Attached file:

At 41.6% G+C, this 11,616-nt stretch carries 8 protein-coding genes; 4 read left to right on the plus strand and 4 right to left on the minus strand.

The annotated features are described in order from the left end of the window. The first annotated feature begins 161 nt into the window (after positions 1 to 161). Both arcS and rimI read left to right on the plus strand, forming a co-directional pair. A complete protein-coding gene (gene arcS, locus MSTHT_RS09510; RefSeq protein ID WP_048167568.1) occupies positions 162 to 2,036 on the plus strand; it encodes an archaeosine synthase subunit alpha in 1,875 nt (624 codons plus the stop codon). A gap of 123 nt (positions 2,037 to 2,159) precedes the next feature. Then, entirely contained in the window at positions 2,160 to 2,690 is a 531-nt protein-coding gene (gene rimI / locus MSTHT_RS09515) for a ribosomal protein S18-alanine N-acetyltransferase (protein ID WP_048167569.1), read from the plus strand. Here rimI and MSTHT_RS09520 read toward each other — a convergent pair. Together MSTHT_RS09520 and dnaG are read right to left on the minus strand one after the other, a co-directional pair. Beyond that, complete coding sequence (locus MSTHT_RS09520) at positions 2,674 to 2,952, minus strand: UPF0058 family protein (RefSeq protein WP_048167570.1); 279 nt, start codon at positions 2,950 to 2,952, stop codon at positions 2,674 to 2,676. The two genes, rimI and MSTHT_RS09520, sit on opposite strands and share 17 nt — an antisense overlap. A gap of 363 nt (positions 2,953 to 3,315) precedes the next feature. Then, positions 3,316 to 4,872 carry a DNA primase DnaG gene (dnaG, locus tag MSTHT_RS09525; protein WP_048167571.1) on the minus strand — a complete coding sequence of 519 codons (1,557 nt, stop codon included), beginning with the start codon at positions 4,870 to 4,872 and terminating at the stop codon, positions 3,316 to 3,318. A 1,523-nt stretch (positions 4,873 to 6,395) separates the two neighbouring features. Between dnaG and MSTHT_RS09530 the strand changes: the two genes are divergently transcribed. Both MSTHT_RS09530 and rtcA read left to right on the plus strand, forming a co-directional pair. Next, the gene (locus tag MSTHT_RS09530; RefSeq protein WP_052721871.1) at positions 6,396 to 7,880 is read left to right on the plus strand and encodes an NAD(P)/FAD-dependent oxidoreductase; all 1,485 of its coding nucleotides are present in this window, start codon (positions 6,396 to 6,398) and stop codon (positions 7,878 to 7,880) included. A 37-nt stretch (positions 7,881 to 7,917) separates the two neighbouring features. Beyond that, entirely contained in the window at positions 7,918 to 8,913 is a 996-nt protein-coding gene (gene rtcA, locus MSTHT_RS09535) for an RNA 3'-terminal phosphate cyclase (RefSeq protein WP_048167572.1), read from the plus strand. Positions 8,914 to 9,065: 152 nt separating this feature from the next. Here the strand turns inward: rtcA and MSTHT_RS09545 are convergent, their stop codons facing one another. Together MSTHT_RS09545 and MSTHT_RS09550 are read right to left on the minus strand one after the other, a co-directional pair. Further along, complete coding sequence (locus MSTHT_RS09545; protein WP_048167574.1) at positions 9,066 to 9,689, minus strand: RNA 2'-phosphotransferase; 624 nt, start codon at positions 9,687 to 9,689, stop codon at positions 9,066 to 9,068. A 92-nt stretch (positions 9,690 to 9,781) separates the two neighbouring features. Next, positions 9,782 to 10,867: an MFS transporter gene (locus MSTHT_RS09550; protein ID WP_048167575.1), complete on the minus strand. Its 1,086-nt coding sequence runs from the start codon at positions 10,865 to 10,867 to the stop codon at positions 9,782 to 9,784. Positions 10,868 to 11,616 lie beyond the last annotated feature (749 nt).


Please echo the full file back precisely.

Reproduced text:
At 41.6% G+C, this 11,616-nt stretch carries 8 protein-coding genes; 4 read left to right on the plus strand and 4 right to left on the minus strand.

The annotated features are described in order from the left end of the window. The first annotated feature begins 161 nt into the window (after positions 1 to 161). Both arcS and rimI read left to right on the plus strand, forming a co-directional pair. A complete protein-coding gene (gene arcS, locus MSTHT_RS09510; RefSeq protein ID WP_048167568.1) occupies positions 162 to 2,036 on the plus strand; it encodes an archaeosine synthase subunit alpha in 1,875 nt (624 codons plus the stop codon). A gap of 123 nt (positions 2,037 to 2,159) precedes the next feature. Then, entirely contained in the window at positions 2,160 to 2,690 is a 531-nt protein-coding gene (gene rimI / locus MSTHT_RS09515) for a ribosomal protein S18-alanine N-acetyltransferase (protein ID WP_048167569.1), read from the plus strand. Here rimI and MSTHT_RS09520 read toward each other — a convergent pair. Together MSTHT_RS09520 and dnaG are read right to left on the minus strand one after the other, a co-directional pair. Beyond that, complete coding sequence (locus MSTHT_RS09520) at positions 2,674 to 2,952, minus strand: UPF0058 family protein (RefSeq protein WP_048167570.1); 279 nt, start codon at positions 2,950 to 2,952, stop codon at positions 2,674 to 2,676. The two genes, rimI and MSTHT_RS09520, sit on opposite strands and share 17 nt — an antisense overlap. A gap of 363 nt (positions 2,953 to 3,315) precedes the next feature. Then, positions 3,316 to 4,872 carry a DNA primase DnaG gene (dnaG, locus tag MSTHT_RS09525; protein WP_048167571.1) on the minus strand — a complete coding sequence of 519 codons (1,557 nt, stop codon included), beginning with the start codon at positions 4,870 to 4,872 and terminating at the stop codon, positions 3,316 to 3,318. A 1,523-nt stretch (positions 4,873 to 6,395) separates the two neighbouring features. Between dnaG and MSTHT_RS09530 the strand changes: the two genes are divergently transcribed. Both MSTHT_RS09530 and rtcA read left to right on the plus strand, forming a co-directional pair. Next, the gene (locus tag MSTHT_RS09530; RefSeq protein WP_052721871.1) at positions 6,396 to 7,880 is read left to right on the plus strand and encodes an NAD(P)/FAD-dependent oxidoreductase; all 1,485 of its coding nucleotides are present in this window, start codon (positions 6,396 to 6,398) and stop codon (positions 7,878 to 7,880) included. A 37-nt stretch (positions 7,881 to 7,917) separates the two neighbouring features. Beyond that, entirely contained in the window at positions 7,918 to 8,913 is a 996-nt protein-coding gene (gene rtcA, locus MSTHT_RS09535) for an RNA 3'-terminal phosphate cyclase (RefSeq protein WP_048167572.1), read from the plus strand. Positions 8,914 to 9,065: 152 nt separating this feature from the next. Here the strand turns inward: rtcA and MSTHT_RS09545 are convergent, their stop codons facing one another. Together MSTHT_RS09545 and MSTHT_RS09550 are read right to left on the minus strand one after the other, a co-directional pair. Further along, complete coding sequence (locus MSTHT_RS09545; protein WP_048167574.1) at positions 9,066 to 9,689, minus strand: RNA 2'-phosphotransferase; 624 nt, start codon at positions 9,687 to 9,689, stop codon at positions 9,066 to 9,068. A 92-nt stretch (positions 9,690 to 9,781) separates the two neighbouring features. Next, positions 9,782 to 10,867: an MFS transporter gene (locus MSTHT_RS09550; protein ID WP_048167575.1), complete on the minus strand. Its 1,086-nt coding sequence runs from the start codon at positions 10,865 to 10,867 to the stop codon at positions 9,782 to 9,784. Positions 10,868 to 11,616 lie beyond the last annotated feature (749 nt).